In the wake of the Grenfell tower inquiry, I am able to publish a well written guest article by Mike Rigby, CEO of MRA Marketing. I also want to note that MRA Marketing worked with the Passive Fire Prevention Federation (PFPF) for five years before its merger with the ASFP. The nature of the tragedy was severe, and I can only hope that as a result, this country’s attitude to building and keeping buildings safe changes swiftly and for the better.
It takes a disaster, major loss of life or destruction to property to get Britain to focus on fire. So, fire regulations have only improved significantly after serious fires, starting with the great fire of London in 1666.
After the Grenfell Tower fire, people will remember external cladding as the culprit because the search narrowed rapidly to focus on a single cause of failure. It doesn’t seem that PVC windows were implicated in any way, despite attempts by anti-PVC campaigners to implicate them. But experience of what went wrong in previous fires suggests multiple failures will be to blame. It will be a mix of product, practice and policing, not just one cheaper product, or one inappropriate spec.
However fire starts, it’s essential to contain it to its point of origin. But typically we find many routes for fire to spread: fire doors not maintained, wedged open or missing; openings for pipes not stopped; the inadvertent creation of ‘chimneys’ behind the external cladding to accelerate fire etc. So when there is a fire there’s a high risk of it quickly getting out of control.
To reduce the number of serious fires, we need to raise awareness and change attitudes to the way we build and look after buildings.
In the welter of media comment and official statements on Grenfell, there was almost no informed comment. Most people know almost nothing about fire protection, but the Regulatory Reform (Fire Safety) Order 2005 devolved responsibility for fire risk assessment to individual businesses and property managers, without providing much to guide them. News of the change was poorly communicated, so most people are still not aware they are responsible. Legislation to force people to do the right thing is sometimes part of the answer, but usually only a small part.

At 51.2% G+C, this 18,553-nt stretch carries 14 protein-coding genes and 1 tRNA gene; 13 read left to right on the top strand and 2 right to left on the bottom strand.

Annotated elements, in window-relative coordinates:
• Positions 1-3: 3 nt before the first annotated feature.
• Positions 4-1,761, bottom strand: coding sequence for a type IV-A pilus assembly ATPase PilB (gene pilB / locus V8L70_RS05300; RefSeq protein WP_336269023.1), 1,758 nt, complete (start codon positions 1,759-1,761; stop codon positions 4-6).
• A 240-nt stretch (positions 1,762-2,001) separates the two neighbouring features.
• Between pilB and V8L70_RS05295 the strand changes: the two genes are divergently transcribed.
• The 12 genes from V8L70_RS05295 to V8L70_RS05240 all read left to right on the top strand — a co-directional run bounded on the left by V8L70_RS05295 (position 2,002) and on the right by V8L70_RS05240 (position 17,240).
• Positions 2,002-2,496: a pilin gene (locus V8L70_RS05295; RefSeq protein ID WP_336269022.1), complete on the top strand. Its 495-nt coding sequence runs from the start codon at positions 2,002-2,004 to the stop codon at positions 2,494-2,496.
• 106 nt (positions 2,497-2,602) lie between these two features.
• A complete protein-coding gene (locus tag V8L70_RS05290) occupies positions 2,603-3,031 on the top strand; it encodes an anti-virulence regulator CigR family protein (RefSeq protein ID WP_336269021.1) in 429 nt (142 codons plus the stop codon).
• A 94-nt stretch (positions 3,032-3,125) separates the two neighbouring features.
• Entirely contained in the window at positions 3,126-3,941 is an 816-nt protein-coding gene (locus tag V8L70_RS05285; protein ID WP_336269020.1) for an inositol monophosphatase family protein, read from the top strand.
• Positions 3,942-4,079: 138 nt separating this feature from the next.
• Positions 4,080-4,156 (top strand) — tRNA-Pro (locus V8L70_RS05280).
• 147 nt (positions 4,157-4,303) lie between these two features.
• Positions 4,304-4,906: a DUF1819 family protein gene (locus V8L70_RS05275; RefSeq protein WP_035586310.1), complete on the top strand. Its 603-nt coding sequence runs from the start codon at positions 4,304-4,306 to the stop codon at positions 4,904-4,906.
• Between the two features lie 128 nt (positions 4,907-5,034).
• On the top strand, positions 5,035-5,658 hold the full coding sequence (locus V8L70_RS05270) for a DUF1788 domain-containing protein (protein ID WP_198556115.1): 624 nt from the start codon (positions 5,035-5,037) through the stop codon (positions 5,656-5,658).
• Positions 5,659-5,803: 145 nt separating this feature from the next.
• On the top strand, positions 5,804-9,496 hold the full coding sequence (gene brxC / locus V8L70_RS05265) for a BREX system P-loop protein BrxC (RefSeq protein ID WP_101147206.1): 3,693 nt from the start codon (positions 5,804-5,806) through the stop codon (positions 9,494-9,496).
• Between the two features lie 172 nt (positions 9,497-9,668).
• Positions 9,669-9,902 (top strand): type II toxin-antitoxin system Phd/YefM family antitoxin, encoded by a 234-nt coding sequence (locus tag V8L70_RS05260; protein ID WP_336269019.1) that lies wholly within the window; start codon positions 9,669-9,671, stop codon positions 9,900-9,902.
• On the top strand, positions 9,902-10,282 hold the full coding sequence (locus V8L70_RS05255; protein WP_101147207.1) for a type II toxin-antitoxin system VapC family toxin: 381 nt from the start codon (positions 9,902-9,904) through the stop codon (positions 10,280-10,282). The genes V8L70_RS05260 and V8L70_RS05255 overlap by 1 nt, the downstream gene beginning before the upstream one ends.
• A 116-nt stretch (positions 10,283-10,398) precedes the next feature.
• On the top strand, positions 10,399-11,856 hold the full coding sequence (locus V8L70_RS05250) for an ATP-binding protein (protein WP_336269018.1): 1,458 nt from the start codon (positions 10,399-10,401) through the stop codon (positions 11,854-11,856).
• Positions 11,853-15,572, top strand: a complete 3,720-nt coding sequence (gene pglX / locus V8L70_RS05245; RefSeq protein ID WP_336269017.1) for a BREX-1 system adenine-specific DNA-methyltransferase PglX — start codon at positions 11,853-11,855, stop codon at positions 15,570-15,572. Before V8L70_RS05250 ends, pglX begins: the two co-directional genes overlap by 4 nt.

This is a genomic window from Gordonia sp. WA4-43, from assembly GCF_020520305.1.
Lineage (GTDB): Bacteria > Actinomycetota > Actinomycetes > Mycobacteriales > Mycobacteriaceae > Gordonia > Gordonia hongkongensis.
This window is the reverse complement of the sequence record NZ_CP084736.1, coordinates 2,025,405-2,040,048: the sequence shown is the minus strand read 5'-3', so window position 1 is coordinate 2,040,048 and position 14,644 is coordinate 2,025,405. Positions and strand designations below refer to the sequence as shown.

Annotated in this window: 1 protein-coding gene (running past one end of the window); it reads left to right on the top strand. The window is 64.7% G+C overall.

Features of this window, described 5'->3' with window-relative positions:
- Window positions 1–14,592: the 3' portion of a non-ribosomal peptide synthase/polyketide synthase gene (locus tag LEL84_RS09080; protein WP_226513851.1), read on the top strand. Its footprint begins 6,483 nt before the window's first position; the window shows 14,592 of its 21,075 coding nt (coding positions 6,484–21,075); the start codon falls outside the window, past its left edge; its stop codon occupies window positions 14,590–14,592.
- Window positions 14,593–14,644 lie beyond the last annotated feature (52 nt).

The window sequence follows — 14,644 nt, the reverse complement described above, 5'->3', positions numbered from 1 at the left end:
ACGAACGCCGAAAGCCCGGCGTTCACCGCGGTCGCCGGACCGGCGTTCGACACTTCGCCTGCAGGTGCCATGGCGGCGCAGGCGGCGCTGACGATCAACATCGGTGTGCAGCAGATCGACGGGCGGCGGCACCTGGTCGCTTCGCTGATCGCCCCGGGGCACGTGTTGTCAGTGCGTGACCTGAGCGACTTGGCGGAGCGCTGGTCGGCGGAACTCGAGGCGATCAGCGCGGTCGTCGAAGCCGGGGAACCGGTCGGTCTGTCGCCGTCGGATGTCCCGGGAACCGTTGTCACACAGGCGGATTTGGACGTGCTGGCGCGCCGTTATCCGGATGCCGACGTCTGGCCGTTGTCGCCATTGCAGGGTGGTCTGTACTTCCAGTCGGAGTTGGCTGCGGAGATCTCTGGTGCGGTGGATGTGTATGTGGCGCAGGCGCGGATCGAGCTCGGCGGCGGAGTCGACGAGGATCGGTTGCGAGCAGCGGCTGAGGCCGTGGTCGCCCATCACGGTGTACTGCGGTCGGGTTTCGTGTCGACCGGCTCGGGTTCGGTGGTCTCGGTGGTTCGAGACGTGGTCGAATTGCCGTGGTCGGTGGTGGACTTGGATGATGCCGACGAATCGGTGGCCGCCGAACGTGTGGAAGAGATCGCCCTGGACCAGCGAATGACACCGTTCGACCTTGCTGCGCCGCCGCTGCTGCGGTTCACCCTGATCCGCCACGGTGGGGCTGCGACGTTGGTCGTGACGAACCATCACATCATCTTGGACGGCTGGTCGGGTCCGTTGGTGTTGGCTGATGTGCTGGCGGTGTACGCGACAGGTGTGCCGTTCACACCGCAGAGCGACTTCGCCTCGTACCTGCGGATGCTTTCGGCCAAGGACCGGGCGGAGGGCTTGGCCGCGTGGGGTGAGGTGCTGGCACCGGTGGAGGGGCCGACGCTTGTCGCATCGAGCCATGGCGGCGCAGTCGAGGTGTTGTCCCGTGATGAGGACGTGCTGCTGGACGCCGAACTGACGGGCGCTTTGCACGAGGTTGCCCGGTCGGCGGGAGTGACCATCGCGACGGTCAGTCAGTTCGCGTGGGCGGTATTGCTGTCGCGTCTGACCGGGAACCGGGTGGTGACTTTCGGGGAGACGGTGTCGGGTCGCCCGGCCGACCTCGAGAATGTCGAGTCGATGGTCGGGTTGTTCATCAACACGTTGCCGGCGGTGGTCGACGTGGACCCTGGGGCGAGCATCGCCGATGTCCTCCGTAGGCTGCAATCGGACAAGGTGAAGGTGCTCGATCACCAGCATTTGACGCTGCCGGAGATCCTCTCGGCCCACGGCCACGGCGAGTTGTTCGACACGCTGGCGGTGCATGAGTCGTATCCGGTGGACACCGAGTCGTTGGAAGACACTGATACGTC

Generally, people don’t know what they should do, nor what good practice is, and legislation doesn’t change that. Continuous large scale marketing communications so everyone does know is a first step. Then ‘policing’ to remind people, bring regulation breakers to book, and telling everyone they’ve been caught so people get it. We do it when we want to change risky practices such as seat belts, or drinking and driving. Why not fire?
Everyone was appalled by Grenfell. But the building is not a one off. Evidence suggests many buildings are at risk, and we’ll suffer more serious fires unless we improve Britain’s awareness and understanding of fire protection, and change our attitudes to the practice and policing of regulations. More legislation won’t make a difference. Those who scrupulously implement regulations will adopt the improvements. Those who don’t, won’t bother with new ones.
After Lakanal House ten years ago, where six people died, around 200 tower blocks across the UK were risk assessed and local authorities rectified them at considerable expense. There was an investigation and report with recommendations. But who put them into practice?
Fire professionals warned that Lakanal or worse could happen again, and it did. Nine years later, this February, Southwark Council was fined £570,000 for breaking fire safety regulations. Let’s hope someone in Government is listening this time.
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